Because of its ubiquity and misuse, Comic Sans has been opposed by graphic designers. The Boston Phoenix reported on disgruntlement over the widespread use of the typeface, especially its incongruous use for writing on serious subjects, with the complaints urged on by a campaign started by two Indianapolis graphic designers, Dave and Holly Combs, via their website "Ban Comic Sans". The movement was conceived in 1999 by the two designers after an employer insisted that one of them use Comic Sans in a children's museum exhibit. The website's main argument is that a typeface should match the tone of its text and that the humorous appearance of Comic Sans often contrasted with a serious message, such as a "do not enter" sign. The movement ran until 2019, when it was renamed "Use Comic Sans," which was because Dave Combs believed the hatred had "gotten out of hand" and "it's gotten to be so bad that it's almost cool again."
Dave Gibbons, whose work was one of the inspirations for Comic Sans, said that it was "a shame they couldn't have used just the original font, because [Comic Sans] is a real mess. I think it's a particularly ugly letter form."
Film producer and The New York Times essayist Errol Morris wrote in an August 2012 posting, "The conscious awareness of Comic Sans promotes—at least among some people—contempt and summary dismissal." With the help of a professor, he conducted an online experiment and found that Comic Sans, in comparison with five other typefaces (Baskerville, Helvetica, Georgia, Trebuchet MS, and Computer Modern), makes readers slightly less likely to believe that a statement they are reading is true.
In the Netherlands, radio DJs Coen Swijnenberg and Sander Lantinga decided to celebrate the typeface by having a Comic Sans day on the first Friday of July. Comic Sans Day has been held since 2009. Some Dutch companies have their website in Comic Sans on this day.
According to a 2020 Twitter poll held by TES, 44% of teachers sampled used Comic Sans in their teaching resources. Comic Sans is widely used in schools due to its high legibility.[better source needed] Other reasons include:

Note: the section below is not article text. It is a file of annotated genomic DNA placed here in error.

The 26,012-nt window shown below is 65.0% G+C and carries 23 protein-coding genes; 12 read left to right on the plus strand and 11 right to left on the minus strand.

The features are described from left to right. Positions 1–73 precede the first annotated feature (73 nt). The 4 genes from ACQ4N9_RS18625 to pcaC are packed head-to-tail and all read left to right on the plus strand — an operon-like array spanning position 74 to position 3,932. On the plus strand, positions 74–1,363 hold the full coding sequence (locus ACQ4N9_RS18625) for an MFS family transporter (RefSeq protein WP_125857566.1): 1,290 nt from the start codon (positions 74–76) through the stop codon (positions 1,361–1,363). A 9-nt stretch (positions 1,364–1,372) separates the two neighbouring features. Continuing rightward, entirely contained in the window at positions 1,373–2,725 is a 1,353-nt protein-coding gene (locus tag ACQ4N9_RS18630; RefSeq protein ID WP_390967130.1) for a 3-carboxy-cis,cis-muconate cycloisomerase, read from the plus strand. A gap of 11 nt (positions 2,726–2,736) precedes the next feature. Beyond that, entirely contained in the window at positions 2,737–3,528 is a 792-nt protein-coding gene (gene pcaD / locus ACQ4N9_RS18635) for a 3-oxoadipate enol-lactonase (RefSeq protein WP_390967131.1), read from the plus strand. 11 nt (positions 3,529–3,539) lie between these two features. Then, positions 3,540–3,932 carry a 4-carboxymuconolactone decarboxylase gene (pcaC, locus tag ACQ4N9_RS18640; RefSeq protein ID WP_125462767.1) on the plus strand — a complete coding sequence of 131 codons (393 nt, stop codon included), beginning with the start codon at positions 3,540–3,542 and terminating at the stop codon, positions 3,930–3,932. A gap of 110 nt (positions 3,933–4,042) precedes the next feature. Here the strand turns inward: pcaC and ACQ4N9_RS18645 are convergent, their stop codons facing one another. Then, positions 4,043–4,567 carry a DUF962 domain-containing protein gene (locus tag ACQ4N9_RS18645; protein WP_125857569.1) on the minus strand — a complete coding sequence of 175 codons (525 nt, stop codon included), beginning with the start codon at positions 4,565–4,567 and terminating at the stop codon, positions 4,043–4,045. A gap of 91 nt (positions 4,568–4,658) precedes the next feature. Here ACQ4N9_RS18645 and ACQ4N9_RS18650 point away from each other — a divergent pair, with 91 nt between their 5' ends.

- It is more suitable for dyslexic students.[better source needed]
- It is well-suited for modeling handwriting, due to the single-story lowercase "a" and "g", and distinct appearances of the letters
l.[better source needed]
- It is aesthetically pleasing to some children.[better source needed]
Vincent Connare is reportedly not offended by the negative backlash over Comic Sans. At the Fourth Annual Boring Conference, he claimed to find the contempt for his work to be "mildly amusing." He has stated that he is proud of his creation, offering different rationales. One of these was that "Comic Sans does what it was commissioned to do, it is loved by kids, mums, dads and many family members. So it did its job very well. It matched the brief!" He has also referred to it as "the best joke I've ever told." In 2014, commenting on Comic Sans' critics and fans alike, Connare said, "If you love it, you don't know much about typography, [but] if you hate it, you really don't know much about typography either, and you should get another hobby."
Lauren Hudgins of The Establishment argued that people who use Comic Sans should be treated with respect, not mockery, because "people without dyslexia need empathy for those who need concessions to manage the disability."
In popular culture